Every week, we highlight some of our favorite releases in a handy list. Although we try to cover as much new music as possible, there are so many stellar releases to talk about. Consider this our genre-diverse guide to songs we have on repeat.
Paulino Rey, Guaynaa, Brray & Chris Wandell - "Machuqueo"
Sometimes you don’t know what you need — sometimes you need a combo of urbano hitters to suggest that what’s on the menu is a healthy grind on a deserving partner. Enter “Machuqueo”, a loose reggaeton jam that corrals an appealing spectrum of voices in the interest of extracurricular booty appreciation. –Caitlin Donohue
Coral Casino - "Rally"
Barcelona’s Alizzz is becoming the new go-to producer in pop en español before our eyes, and we can’t get enough. He recently joined forces with Coral Casino to create an earworm of a track called “Rally,” which ponders what to do when your love interest already has a partner, all set to the beat of sweetened dancehall. –Cheky
Soy Emilia - "Fugaz"
Colombian singer Soy Emilia is letting those singles drop on a healthy basis, and we’re ready for our next dose. “Fugaz” starts as a breezy, laid-back, mid-tempo tune, but quickly turns into an indie-pop jam about those relationships that just aren’t meant to last. No one said they weren’t meant to be intensely enjoyed, though. -Cheky
Pedro Honda - "No Dejarás"
R&B longing in all its glory – that’s what Mexican crooner Pedro Honda has for us this week. “No Dejarás” is a glittery new jam landing in the delicious sweet spot between angst and come-hither energy, expertly weaving thumping 808s, the faintest, shimmering synths, and Pedro Honda’s own despondent vocals. -Richard Villegas
The Wookies - "Pequeñines" ft. She's A Tease, Tayrell
Forget the song of the summer: The first single from The Wookies’s forthcoming album Trippicalia is the song of the spring. Featuring She’s a Tease and Tayrell, “Pequeñines” powerfully evokes la primavera with a bouncy disco-lite groove, breezy vocals and lyrics dedicated to simple pleasures and young love. – Beverly Bryan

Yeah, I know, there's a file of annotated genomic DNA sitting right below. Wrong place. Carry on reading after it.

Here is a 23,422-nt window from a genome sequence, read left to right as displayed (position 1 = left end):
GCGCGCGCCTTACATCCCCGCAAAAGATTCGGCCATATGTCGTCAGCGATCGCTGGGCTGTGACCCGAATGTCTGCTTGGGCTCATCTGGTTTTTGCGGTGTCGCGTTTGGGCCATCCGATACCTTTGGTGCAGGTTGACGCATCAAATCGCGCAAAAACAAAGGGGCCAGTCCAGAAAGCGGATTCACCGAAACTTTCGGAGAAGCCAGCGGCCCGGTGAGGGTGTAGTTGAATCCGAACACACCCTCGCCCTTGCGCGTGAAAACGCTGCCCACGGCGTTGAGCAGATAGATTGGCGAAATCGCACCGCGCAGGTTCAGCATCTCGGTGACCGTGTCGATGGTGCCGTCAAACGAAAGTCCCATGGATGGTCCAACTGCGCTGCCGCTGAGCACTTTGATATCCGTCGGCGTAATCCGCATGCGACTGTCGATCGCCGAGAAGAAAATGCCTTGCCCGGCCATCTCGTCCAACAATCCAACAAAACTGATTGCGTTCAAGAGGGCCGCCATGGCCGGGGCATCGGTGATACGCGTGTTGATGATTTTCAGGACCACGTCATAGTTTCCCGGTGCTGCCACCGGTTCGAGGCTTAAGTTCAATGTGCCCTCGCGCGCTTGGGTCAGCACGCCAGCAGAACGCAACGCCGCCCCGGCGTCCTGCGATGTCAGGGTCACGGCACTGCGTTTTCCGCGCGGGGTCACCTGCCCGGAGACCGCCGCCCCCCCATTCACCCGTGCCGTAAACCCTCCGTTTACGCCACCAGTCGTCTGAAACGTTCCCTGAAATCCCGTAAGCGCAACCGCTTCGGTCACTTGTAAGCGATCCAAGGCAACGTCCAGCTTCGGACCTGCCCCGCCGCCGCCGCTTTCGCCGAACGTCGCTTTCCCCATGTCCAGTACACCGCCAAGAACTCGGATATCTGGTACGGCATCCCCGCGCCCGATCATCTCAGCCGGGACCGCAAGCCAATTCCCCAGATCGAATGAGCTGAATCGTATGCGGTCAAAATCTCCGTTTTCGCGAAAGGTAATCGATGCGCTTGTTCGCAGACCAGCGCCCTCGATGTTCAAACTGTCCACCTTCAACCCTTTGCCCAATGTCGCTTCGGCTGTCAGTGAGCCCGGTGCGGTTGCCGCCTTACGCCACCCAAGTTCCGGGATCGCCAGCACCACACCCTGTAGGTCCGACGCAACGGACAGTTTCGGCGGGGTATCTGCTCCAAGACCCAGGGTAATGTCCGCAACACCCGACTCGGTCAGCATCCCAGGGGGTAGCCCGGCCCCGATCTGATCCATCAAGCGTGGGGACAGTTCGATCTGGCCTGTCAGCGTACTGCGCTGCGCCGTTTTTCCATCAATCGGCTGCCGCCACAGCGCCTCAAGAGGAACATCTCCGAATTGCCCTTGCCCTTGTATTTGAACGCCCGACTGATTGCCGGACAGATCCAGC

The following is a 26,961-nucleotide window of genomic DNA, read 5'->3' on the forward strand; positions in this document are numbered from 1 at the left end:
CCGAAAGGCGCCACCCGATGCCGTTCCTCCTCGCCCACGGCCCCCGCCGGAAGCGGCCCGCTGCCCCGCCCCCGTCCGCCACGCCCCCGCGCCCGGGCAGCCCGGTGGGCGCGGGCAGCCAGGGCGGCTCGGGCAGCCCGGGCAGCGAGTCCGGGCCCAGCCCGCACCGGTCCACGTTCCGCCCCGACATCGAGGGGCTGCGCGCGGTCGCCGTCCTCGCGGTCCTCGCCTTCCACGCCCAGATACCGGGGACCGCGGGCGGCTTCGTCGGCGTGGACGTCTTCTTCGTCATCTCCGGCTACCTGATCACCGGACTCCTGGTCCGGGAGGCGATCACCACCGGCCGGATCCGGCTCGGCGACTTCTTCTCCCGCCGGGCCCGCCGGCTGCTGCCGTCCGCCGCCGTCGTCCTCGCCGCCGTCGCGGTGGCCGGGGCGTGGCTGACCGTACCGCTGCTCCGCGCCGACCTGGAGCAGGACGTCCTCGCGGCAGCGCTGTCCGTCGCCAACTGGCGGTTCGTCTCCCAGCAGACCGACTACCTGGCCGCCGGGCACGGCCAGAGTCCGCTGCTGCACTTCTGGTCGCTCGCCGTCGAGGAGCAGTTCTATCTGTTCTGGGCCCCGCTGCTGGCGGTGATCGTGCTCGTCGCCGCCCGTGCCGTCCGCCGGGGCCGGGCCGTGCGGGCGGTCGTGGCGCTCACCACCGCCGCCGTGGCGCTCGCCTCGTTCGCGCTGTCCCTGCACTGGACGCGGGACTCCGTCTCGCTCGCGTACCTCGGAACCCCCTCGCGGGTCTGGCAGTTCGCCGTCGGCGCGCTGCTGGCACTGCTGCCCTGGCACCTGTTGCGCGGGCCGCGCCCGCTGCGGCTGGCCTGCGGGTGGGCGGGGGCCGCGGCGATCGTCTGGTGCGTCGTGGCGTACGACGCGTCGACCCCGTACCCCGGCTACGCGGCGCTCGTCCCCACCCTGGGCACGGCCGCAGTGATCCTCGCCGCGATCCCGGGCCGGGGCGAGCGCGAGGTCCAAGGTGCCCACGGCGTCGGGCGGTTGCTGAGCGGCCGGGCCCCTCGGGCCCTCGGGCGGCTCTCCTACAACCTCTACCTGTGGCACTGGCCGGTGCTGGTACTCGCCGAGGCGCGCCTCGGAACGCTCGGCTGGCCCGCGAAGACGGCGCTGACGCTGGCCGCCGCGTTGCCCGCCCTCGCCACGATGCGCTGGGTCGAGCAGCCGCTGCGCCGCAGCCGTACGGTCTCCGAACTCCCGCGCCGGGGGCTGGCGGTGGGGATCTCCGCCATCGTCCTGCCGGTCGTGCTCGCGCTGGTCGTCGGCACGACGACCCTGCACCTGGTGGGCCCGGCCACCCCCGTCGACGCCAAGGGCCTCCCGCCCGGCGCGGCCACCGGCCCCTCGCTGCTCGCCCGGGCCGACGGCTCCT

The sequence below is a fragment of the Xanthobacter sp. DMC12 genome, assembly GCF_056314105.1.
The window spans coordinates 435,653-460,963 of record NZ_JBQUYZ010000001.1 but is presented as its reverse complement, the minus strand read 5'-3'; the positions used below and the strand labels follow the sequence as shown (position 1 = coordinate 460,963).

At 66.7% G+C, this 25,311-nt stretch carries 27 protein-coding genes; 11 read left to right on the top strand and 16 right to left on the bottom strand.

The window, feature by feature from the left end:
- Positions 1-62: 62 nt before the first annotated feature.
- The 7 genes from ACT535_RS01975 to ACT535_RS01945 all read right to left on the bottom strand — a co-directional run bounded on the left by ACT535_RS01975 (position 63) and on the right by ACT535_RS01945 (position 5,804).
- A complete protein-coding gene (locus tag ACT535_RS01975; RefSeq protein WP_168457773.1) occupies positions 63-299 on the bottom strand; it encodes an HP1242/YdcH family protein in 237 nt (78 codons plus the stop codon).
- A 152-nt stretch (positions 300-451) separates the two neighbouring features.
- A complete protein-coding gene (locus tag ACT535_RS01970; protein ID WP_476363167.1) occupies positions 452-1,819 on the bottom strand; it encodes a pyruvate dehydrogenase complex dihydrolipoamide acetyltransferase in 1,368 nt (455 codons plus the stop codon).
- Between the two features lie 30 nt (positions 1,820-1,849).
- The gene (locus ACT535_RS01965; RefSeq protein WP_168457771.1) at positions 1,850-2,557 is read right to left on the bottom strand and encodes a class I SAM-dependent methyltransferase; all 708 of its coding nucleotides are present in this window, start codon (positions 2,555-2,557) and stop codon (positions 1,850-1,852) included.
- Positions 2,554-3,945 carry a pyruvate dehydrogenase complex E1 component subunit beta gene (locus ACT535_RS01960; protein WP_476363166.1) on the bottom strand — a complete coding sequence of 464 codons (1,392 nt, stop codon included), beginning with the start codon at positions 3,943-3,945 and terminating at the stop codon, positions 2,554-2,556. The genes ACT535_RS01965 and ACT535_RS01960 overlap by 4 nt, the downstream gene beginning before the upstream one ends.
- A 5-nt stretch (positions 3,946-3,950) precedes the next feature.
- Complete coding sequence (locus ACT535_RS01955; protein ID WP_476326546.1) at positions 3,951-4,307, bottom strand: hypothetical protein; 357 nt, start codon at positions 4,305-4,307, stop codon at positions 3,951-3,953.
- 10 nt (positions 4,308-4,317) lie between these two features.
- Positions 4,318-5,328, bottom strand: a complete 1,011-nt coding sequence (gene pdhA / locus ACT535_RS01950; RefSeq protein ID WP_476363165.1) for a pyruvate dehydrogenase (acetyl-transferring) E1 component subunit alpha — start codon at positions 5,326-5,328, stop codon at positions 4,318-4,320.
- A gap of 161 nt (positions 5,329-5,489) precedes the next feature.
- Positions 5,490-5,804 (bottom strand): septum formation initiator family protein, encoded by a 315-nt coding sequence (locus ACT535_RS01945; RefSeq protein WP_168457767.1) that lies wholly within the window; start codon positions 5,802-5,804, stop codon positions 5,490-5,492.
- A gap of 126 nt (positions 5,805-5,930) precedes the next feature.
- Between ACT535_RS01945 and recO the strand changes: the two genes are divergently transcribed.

Imaabs, Braian & Lechuga Zafiro - "Ghede"
A cerebral team comes together for a two-track club EP that stabs its way into your heart; samples from the Chucky franchise and rattling beat changes make for a familiar horror movie arc on track “Ghede”. This crew of forward-thinking South American beat makers — HiedraH Club de Baile’s Ybán, Nahuel, and Braian, along with Uruguayan producer Lechuga Zafiro — explains in a press release that the release’s creep vibes come from a parodic moodboard, one that lays into the ridiculous treatment that supernatural forces receive in Western media thought. -Caitlin Donohue
Novio Caballo - "Mi Arte"
The frenetic “Mi Arte,” proves Novio Caballo doesn’t just reserve their filthiness for their choice of song titles. The Castellon quintet delivers frenzied synthpunk with live guitars and drums slapping your ears accordingly; just when you think you have them figured out, a catchy refrain leaps from the outro, just so you know they can kill you with kindness if they wanted to. -Marcos Hassan
Aqua Mute - "Crisalis"
On his latest single, “Crisalis,” Mexican producer Aqua Mute emerges as a master manipulator of textures, bending and squishing disparate sounds together in a twisted but harmonious way, making up a fine dance track. This is the kind of track that makes your brain fizz like Fanta. -Cheky
Oso Leone - "Vernal Pools"
Mallorca threesome Oso Leone’s new album Gallery Love is so weightless and enveloping it would make the late Mark Hollis proud. Right in the middle of the record rests “Vernal Pools,” a song that feels like caressing fingers slowly going through your hair, taking you by the hand afterwards to invite you to a sensuous dance to the beat of congas. -Cheky
Liniker e os Caramelows - "De Ontem"
Liniker e os Caramelows are one of the tightest bands around and their new album Goela Abaixo will cement their legacy as Brazilian soul royalty for years to come. “De Ontem” takes us exactly where we want to be, deep into the robust orchestrations of Os Caramelows, complete with swirling flutes, violins and jazzy drums. Meanwhile, Liniker’s powerful vocals glide over the music, as she is wont to do, exuding waves of charisma that call to mind genre-defining icons like Tina Turner and Alabama Shakes’ Brittany Howard. -Richard Villegas
Lienzos - "Respuestas"
There’s a reason people call songs like “Respuestas” dream pop; the music obeys an intuitive yet unpredictable logic that floats like emotions taking unexplainable forms. This duo from Maracay, Venezuela weaves soft drums, elemental guitars, and whispered vocals into a hallucination that could turn to a nightmare in a snap – but never does. Lienzos are there holding your hand, guiding you to a sweet spot where your mind can be safe. -Marcos Hassan
Alejandro Morse - "Logos"
“Logos” is a shower of artificial colors obscured by clouds in the form of a five-minute song. Leon, Mexico experimentalist Alejandro Morse balances airy synths with distorted drones into a slow, waltzing melody that evokes scenes from a movie filmed in your imagination. -Marcos Hassan